African Petroleum lands funding as it advances farm-out talks for its “big company portfolio”

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African Petroleum lands funding as it advances farm-out talks for its “big company portfolio”
African Petroleum's Liberian acreage

By Amy McLellan

It’s a real vote of confidence to raise money in current market conditions so the team at Oslo-listed African Petroleum are rightly feeling rather pleased with the company’s recent fundraise. The Australia-based explorer, which was started five years ago to target the emerging West Africa Transform Margin made famous by Tullow Oil and Kosmos’ successes offshore Ghana in 2007, has raised US$12.5 million in a private placement with plans to raise a further US$2.5 million in a subsequent repair offering to satisfy demand from its retail investor base.

The fundraise was welcomed by chief executive Dr Stuart Lake, who joined a year ago at something of a low point for the company as it needed to re-group and re-energise after the initial excitement of 2011, when it made two discoveries in Liberia, dissipated when a third well proved less convincing and a mooted farm-out with PetroChina came to naught.

Since his appointment in February 2014, the company has, Lake tells oilbarrel.com, been rebuilt from the bottom-up and its 2014 goals were all met. These included a new focus on corporate governance, an IPO on the Oslo Axess exchange, acquiring additional 3D data to derisk its acreage, farming down 10 per cent of its CI-509 block offshore Cote d’Ivoire to Buried Hill on a 2 for 1 promote, securing licence extensions where required and getting its Gambian licences re-instated.

“The key thing was the execution and delivery of the new plan in 2014 and we did everything we said we were going to do,” says Lake.

Now, with the fundraise complete, the company is gearing up to deliver its 2015 goals. Key among these is to bring in farm-in partners to fund an ambitious, and potentially transformative, drilling programme over the next 18-24 months.

It has a diverse portfolio spanning five countries – Senegal, The Gambia, Sierra Leone, Liberia and Cote d’Ivoire – with more than 24 drillable prospects on its books and 7.3 billion barrels of net unrisked prospective oil resources.

While it may not seem like a great time to be seeking industry partners for expensive deepwater wildcats in frontier parts of West Africa, Lake is quietly optimistic given the company’s large early mover acreage position along the West African Transform Margin.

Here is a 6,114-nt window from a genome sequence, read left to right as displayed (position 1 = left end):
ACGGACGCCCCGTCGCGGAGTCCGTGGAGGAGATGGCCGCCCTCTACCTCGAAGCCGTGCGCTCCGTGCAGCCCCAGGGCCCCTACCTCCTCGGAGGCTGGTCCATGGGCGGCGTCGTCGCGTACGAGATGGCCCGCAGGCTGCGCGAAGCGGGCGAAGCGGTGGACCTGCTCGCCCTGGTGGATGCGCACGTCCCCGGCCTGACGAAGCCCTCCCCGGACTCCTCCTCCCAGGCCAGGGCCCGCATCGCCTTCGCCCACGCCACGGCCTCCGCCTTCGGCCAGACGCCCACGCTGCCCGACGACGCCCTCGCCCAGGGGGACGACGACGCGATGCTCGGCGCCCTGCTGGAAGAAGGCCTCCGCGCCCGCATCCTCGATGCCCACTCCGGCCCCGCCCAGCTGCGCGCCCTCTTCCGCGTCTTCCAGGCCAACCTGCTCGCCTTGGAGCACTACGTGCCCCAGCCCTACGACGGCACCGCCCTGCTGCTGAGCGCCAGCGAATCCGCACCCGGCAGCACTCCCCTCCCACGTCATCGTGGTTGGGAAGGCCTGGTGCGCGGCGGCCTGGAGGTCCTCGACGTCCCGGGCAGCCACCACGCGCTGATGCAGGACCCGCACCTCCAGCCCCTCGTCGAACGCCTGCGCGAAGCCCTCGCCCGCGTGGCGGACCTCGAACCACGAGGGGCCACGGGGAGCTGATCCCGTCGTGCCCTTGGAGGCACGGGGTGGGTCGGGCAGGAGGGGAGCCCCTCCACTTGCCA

This is certainly a prime piece of oil and gas real estate. Activity levels in the region accelerated last year – and the results were world class, with three “billion barrel in place” oil strikes made in adjacent acreage in Senegal (Cairn’s breakthrough FAN-1 and SNE-1 finds) and Côte d’Ivoire (Total).

It’s always useful to get one’s acreage de-risked by someone else’s money and its’ clear that Cairn’s finds in Senegal have created something of a buzz.

“We’ve had a lot of interest in the data rooms since those discoveries,” says Lake, who certainly understands the attractions of this play, having overseen Hess’ exploration campaign in Ghana that racked up seven consecutive discoveries.

With equity positions of 81 per cent to 100 per cent, there’s plenty of flexibility to farm-down in order to get a deal that contributes to back costs and delivers a significant carry on upcoming obligation wells in Cote d’Ivoire, Senegal and Gambia over the next two years. It’s also helpful to be entering those negotiations with the flexibility of an extra US$12.5 million of funding on the balance sheet.

Having spent more than 28 years in the industry with stints at Hess, Apache and Shell, Lake isn’t phased by the slump in the oil price. “I’ve seen these cycles many times before and in some ways this is the perfect time to explore because the costs are right down,” says Lake. “Rigs that were on day rates of US$600,000-US$750,000 are now available for US$300,000-US$400,000 and seismic rates are down by 50 per cent.”

Even with the best will in the world, any discoveries would be at least four years down the line when oil prices will most likely have recovered. And Lake points out that deepwater drilling in West Africa isn’t as challenging or expensive as other areas: “It’s deepwater but it’s benign. There are no hurricanes, no high pressure/high temperatures and because we got in early we have very good fiscal terms.”

Lake is certainly excited by the year ahead and feels the company’s position could prove compelling to those seeking exposure to this exploration hotspot. “The large independents still have a very good appetite to get into the right positions,” he notes. “We have a large company portfolio with a small company mind set.”

For African Petroleum 2015 will be about finding a real large company to take on that portfolio so the small company can start to grow: with the shares already up 50 per cent year-to-date, it’s certainly been a good start.

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